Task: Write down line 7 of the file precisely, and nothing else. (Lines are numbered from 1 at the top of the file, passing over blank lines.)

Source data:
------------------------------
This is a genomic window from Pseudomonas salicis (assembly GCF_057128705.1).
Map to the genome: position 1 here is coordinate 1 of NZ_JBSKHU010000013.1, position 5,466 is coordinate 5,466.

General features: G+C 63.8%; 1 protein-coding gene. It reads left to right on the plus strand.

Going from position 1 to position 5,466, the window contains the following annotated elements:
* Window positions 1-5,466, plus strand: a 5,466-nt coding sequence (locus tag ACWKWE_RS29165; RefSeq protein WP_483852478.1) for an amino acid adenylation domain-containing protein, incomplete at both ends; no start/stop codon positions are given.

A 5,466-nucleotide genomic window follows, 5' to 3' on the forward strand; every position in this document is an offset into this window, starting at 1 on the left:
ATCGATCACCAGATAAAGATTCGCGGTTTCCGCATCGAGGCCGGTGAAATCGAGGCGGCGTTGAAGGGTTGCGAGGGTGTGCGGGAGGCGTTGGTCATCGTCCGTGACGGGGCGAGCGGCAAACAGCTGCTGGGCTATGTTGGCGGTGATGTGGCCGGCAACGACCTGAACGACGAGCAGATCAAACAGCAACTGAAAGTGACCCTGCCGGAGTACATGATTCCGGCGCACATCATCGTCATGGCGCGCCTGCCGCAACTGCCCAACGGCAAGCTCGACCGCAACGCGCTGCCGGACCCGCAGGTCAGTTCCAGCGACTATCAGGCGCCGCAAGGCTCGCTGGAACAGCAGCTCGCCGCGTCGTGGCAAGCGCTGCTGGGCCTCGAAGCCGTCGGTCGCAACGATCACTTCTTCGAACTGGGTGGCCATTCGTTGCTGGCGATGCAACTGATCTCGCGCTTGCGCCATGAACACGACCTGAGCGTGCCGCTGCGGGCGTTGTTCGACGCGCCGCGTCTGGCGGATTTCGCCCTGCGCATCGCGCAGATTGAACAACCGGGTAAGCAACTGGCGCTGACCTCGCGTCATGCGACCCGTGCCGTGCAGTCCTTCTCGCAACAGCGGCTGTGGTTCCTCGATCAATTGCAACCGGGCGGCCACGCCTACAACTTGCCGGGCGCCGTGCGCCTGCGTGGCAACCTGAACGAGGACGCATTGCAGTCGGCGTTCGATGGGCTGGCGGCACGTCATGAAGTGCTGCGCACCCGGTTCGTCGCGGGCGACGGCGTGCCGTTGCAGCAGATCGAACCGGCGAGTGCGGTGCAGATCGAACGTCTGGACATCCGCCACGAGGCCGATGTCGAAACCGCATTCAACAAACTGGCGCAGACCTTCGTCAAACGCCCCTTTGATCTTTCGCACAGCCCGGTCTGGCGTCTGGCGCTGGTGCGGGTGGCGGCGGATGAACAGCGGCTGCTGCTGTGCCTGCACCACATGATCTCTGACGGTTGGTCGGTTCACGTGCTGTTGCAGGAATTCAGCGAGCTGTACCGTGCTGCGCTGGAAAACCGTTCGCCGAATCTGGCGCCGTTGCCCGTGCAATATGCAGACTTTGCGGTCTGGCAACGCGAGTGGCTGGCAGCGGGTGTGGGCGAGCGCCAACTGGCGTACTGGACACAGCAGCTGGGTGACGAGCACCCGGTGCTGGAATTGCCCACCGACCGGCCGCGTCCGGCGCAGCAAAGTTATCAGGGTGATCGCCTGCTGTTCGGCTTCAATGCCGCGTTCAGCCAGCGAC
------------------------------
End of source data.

ATCGATCACCAGATAAAGATTCGCGGTTTCCGCATCGAGGCCGGTGAAATCGAGGCGGCGTTGAAGGGTTGCGAGGGTGTGCGGGAGGCGTTGGTCATCGTCCGTGACGGGGCGAGCGGCAAACAGCTGCTGGGCTATGTTGGCGGTGATGTGGCCGGCAACGACCTGAACGACGAGCAGATCAAACAGCAACTGAAAGTGACCCTGCCGGAGTACATGATTCCGGCGCACATCATCGTCATGGCGCGCCTGCCGCAACTGCCCAACGGCAAGCTCGACCGCAACGCGCTGCCGGACCCGCAGGTCAGTTCCAGCGACTATCAGGCGCCGCAAGGCTCGCTGGAACAGCAGCTCGCCGCGTCGTGGCAAGCGCTGCTGGGCCTCGAAGCCGTCGGTCGCAACGATCACTTCTTCGAACTGGGTGGCCATTCGTTGCTGGCGATGCAACTGATCTCGCGCTTGCGCCATGAACACGACCTGAGCGTGCCGCTGCGGGCGTTGTTCGACGCGCCGCGTCTGGCGGATTTCGCCCTGCGCATCGCGCAGATTGAACAACCGGGTAAGCAACTGGCGCTGACCTCGCGTCATGCGACCCGTGCCGTGCAGTCCTTCTCGCAACAGCGGCTGTGGTTCCTCGATCAATTGCAACCGGGCGGCCACGCCTACAACTTGCCGGGCGCCGTGCGCCTGCGTGGCAACCTGAACGAGGACGCATTGCAGTCGGCGTTCGATGGGCTGGCGGCACGTCATGAAGTGCTGCGCACCCGGTTCGTCGCGGGCGACGGCGTGCCGTTGCAGCAGATCGAACCGGCGAGTGCGGTGCAGATCGAACGTCTGGACATCCGCCACGAGGCCGATGTCGAAACCGCATTCAACAAACTGGCGCAGACCTTCGTCAAACGCCCCTTTGATCTTTCGCACAGCCCGGTCTGGCGTCTGGCGCTGGTGCGGGTGGCGGCGGATGAACAGCGGCTGCTGCTGTGCCTGCACCACATGATCTCTGACGGTTGGTCGGTTCACGTGCTGTTGCAGGAATTCAGCGAGCTGTACCGTGCTGCGCTGGAAAACCGTTCGCCGAATCTGGCGCCGTTGCCCGTGCAATATGCAGACTTTGCGGTCTGGCAACGCGAGTGGCTGGCAGCGGGTGTGGGCGAGCGCCAACTGGCGTACTGGACACAGCAGCTGGGTGACGAGCACCCGGTGCTGGAATTGCCCACCGACCGGCCGCGTCCGGCGCAGCAAAGTTATCAGGGTGATCGCCTGCTGTTCGGCTTCAATGCCGCGTTCAGCCAGCGAC